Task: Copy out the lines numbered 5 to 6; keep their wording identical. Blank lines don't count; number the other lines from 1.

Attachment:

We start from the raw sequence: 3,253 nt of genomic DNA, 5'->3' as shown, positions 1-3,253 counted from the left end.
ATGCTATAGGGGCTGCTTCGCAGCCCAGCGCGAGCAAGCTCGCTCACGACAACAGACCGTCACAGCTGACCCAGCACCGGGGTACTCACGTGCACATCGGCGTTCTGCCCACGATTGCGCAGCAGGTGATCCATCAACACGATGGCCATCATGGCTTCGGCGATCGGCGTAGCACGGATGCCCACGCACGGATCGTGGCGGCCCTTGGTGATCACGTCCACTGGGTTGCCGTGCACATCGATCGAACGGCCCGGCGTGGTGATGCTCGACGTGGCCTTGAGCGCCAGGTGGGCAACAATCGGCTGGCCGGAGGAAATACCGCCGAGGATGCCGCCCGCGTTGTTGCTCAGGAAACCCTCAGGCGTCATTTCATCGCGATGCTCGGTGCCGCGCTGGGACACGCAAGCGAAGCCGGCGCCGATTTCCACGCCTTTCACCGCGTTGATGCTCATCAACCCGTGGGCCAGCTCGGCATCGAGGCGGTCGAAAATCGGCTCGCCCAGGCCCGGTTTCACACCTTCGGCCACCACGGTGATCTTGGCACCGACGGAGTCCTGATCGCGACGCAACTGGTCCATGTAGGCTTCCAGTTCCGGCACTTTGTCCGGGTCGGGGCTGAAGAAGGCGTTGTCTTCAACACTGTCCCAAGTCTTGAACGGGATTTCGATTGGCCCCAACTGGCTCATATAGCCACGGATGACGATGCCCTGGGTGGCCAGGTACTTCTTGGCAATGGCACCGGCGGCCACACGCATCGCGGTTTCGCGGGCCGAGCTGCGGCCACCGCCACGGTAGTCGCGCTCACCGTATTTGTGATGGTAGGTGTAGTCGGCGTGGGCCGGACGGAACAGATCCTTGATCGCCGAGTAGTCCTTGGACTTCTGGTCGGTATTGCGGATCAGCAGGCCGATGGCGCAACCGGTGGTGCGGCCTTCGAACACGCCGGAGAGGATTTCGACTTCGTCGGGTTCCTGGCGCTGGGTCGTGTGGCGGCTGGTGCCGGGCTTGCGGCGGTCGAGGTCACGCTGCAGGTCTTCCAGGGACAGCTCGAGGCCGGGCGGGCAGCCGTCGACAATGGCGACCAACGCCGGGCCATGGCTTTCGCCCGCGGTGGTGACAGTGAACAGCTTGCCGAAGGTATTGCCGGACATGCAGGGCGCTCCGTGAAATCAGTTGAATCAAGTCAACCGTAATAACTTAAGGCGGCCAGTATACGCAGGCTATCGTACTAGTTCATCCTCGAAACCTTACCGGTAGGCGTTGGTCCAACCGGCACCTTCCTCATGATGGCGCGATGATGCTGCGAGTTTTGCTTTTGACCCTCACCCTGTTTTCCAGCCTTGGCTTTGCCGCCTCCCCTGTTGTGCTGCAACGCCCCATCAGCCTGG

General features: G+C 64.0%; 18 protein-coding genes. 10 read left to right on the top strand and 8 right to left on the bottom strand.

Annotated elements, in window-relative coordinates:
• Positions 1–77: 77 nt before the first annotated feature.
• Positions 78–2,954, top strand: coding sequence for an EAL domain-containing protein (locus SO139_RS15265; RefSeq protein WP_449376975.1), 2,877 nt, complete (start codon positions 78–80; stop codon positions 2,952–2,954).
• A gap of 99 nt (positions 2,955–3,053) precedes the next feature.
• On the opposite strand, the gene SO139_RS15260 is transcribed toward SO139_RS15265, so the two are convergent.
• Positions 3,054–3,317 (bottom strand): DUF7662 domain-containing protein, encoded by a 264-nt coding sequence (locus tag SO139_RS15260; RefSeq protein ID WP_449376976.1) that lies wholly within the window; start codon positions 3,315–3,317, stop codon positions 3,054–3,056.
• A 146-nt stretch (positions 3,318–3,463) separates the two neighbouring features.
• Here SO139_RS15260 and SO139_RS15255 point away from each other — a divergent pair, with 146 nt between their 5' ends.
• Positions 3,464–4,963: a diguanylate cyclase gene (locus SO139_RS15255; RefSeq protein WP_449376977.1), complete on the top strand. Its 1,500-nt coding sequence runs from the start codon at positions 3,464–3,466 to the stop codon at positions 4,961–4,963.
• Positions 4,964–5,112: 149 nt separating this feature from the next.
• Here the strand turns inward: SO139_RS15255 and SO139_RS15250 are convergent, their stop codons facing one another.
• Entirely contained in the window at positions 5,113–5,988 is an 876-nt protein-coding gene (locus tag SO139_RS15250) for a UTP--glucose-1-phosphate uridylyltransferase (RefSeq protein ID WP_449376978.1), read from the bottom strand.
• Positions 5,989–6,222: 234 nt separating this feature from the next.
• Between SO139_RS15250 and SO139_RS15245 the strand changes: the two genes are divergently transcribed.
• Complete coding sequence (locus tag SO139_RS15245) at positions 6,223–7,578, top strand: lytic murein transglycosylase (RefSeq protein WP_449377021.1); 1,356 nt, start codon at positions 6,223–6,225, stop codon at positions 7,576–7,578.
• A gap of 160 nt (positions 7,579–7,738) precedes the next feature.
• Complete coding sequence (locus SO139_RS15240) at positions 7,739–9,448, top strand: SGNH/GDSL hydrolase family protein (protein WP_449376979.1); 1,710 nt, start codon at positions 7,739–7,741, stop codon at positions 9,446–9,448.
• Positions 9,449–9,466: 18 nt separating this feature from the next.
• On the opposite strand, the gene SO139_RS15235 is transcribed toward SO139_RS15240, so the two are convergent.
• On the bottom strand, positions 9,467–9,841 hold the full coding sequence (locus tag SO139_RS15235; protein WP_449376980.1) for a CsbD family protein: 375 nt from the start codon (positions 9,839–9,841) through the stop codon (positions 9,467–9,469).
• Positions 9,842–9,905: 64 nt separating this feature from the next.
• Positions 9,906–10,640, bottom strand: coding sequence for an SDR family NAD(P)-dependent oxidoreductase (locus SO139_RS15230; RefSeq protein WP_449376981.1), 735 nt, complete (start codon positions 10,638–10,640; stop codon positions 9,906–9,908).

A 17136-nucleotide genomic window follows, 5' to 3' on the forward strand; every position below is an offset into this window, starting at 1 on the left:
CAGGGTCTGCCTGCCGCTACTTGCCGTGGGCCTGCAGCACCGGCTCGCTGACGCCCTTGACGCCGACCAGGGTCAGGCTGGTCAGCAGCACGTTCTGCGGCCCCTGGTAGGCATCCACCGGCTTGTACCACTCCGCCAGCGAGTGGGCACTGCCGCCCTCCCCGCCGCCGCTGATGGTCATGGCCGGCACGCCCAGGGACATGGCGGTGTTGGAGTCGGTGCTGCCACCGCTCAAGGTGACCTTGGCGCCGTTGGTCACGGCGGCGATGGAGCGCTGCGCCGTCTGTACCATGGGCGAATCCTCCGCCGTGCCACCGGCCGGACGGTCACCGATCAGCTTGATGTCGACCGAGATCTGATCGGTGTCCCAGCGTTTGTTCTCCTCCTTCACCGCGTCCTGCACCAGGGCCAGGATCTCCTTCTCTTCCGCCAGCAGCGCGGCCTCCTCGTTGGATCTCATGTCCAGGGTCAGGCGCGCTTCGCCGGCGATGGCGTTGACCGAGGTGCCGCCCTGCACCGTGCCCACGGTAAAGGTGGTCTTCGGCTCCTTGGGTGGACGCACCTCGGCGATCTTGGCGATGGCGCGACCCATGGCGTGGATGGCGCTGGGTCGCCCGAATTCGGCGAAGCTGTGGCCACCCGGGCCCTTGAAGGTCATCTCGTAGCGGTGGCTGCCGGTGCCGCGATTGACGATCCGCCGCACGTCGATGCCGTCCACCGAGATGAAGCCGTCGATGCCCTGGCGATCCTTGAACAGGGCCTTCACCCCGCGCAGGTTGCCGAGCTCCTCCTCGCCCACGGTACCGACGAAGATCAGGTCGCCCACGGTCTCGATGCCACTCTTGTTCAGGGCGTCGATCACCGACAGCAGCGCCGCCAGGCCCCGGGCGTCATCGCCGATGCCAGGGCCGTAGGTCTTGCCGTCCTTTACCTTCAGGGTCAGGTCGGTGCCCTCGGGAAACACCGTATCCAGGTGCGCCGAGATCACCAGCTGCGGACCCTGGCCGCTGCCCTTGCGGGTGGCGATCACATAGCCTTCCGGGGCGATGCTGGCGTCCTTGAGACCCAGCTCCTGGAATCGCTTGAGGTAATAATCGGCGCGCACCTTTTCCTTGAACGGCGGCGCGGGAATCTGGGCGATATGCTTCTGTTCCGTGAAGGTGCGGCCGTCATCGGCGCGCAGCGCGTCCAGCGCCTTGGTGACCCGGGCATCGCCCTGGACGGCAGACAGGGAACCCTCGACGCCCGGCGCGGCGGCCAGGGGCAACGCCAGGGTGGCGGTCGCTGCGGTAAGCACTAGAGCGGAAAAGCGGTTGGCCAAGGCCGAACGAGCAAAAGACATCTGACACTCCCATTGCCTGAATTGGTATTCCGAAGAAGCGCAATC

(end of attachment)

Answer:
• Positions 1–77: 77 nt before the first annotated feature.
• Positions 78–2,954, top strand: coding sequence for an EAL domain-containing protein (locus SO139_RS15265; RefSeq protein WP_449376975.1), 2,877 nt, complete (start codon positions 78–80; stop codon positions 2,952–2,954).